Misoprostol prevents stomach ulcers caused by certain anti-inflammatory medications. Do not take this medication if you are pregnant or planning to become pregnant soon.

Misoprostol Overview


Misoprostol is a prescription medication used to prevent ulcers from taking nonsteroidal anti-inflammatory drugs (NSAIDs). Misoprostol belongs to a class of medications called prostaglandins analogues. These wotk by mimicking the prostaglandins in the stomach which protect the stomach lining. 

Misoprostol is available in tablet form and is normally taken 4 times daily with food.

Common side effects of misoprostol include stomach pain and diarrhea.

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Misoprostol Cautionary Labels


Uses of Misoprostol

Misoprostol is a prescription medication used to prevent ulcers from taking nonsteroidal anti-inflammatory drugs (NSAIDs). 

This medication may be prescribed for other uses. Ask your doctor or pharmacist for more information.

Misoprostol Brand Names

Misoprostol may be found in some form under the following brand names:

Misoprostol Drug Class

Misoprostol is part of the drug class:

Side Effects of Misoprostol

Serious side effects have been reported with misoprostol. See "Misoprostol Precautions" section.

Common side effects of misoprostol include:

  • Stomach pain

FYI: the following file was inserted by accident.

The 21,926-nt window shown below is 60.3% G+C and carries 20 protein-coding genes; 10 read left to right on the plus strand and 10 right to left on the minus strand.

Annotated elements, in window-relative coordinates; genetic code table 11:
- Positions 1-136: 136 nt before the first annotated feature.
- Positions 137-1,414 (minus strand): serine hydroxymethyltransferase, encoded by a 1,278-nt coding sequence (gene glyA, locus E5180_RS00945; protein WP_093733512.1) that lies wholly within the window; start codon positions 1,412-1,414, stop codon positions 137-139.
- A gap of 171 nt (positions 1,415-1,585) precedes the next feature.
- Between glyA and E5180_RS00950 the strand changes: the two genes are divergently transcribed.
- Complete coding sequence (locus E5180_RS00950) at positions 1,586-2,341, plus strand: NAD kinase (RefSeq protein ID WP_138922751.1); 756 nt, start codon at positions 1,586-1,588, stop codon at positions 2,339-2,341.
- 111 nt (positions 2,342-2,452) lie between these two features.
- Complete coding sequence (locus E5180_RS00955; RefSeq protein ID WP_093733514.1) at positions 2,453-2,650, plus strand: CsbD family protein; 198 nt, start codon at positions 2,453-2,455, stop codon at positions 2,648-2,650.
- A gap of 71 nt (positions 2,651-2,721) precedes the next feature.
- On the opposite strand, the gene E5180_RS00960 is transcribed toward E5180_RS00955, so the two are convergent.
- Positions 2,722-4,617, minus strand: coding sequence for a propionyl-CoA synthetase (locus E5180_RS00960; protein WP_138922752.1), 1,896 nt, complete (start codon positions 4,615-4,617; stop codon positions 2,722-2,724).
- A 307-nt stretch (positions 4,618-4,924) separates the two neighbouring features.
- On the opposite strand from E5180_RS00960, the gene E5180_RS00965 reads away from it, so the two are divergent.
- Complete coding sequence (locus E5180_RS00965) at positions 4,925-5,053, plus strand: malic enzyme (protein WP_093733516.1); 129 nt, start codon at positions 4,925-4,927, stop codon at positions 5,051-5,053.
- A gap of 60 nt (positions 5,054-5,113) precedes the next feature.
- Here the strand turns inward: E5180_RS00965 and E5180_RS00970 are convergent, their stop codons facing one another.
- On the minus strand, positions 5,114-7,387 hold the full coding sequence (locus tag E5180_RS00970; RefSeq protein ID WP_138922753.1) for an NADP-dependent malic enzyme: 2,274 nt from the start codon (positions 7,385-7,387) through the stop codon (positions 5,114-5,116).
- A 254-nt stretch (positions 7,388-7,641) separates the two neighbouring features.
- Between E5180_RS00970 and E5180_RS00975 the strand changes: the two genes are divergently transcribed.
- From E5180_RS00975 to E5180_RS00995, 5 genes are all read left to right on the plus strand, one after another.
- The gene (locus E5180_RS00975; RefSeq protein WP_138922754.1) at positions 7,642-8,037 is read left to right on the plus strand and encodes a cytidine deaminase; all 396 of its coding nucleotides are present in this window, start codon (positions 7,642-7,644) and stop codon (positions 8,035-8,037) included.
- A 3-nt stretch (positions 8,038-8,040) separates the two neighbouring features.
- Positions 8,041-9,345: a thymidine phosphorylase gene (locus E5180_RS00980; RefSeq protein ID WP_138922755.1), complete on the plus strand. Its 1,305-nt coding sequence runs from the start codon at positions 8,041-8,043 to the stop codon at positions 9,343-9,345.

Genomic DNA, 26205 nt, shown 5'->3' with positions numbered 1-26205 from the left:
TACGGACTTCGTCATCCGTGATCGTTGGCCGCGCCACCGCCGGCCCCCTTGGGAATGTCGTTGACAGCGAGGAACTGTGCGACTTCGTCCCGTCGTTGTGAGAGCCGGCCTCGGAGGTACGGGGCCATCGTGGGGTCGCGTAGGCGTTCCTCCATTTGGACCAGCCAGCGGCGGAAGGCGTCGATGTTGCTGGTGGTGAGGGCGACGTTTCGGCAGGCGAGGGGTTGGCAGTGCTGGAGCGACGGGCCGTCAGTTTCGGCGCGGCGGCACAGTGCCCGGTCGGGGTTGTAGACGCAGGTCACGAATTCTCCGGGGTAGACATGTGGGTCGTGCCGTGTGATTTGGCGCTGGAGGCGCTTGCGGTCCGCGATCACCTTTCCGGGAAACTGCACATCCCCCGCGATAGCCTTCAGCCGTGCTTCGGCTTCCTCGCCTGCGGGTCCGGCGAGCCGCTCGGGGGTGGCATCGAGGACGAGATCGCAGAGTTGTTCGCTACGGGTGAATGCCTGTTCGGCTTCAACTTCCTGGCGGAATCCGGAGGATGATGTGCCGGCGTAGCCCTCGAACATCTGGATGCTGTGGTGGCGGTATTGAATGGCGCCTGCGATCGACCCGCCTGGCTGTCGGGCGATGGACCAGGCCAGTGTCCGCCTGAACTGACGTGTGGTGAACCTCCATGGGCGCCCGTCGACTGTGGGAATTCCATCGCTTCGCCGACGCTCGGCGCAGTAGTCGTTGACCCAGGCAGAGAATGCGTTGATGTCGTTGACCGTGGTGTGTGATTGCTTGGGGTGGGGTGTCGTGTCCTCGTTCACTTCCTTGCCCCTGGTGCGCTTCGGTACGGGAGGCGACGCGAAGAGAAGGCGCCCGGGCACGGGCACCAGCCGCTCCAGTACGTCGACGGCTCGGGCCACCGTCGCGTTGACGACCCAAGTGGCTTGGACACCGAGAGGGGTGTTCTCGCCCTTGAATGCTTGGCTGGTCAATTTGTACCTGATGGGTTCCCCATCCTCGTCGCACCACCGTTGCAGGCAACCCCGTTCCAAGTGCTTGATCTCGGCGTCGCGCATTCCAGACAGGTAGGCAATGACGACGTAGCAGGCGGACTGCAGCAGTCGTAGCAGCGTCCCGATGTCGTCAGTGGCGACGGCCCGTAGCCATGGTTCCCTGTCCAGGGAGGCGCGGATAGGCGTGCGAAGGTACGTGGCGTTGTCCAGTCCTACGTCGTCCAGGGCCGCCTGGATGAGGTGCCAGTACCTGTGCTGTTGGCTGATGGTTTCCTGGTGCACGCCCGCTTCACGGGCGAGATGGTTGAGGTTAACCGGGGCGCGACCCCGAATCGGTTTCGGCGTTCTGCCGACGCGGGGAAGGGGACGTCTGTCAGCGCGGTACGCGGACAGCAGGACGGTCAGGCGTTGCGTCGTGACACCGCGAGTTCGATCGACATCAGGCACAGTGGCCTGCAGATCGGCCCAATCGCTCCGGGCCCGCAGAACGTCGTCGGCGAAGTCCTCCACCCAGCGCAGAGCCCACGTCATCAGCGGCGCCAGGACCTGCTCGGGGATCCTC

• Nausea
  • Vomiting
  • Diarrhea
  • Headache
  • Gas 
  • Constipation

This is not a complete list of misoprostol side effects. Ask your doctor or pharmacist for more information.

Call your doctor for medical advice about side effects. You may report side effects to the FDA at 1-800-FDA-1088.

Misoprostol FDA Warning

Administration of misoprostol to women who are pregnant can cause birth defects, abortion, or premature birth. Uterine rupture has been reported when misoprostol was administered in pregnant women to induce labor or to induce abortion beyond the eighth week of pregnancy. Misoprostol should not be used for reducing the risk of NSAID-induced ulcers in women of childbearing potential unless the patient is at high risk of developing gastric ulcers or complications. Women must have a negative serum pregnancy test within 2 weeks prior to beginning therapy, use effective contraceptive measures, and initiate therapy only on the second or third day of the next normal menstrual period. Oral and written warnings of the hazards of misoprostol, including the risk of possible contraception failure, must be given to the patient prior to initiating therapy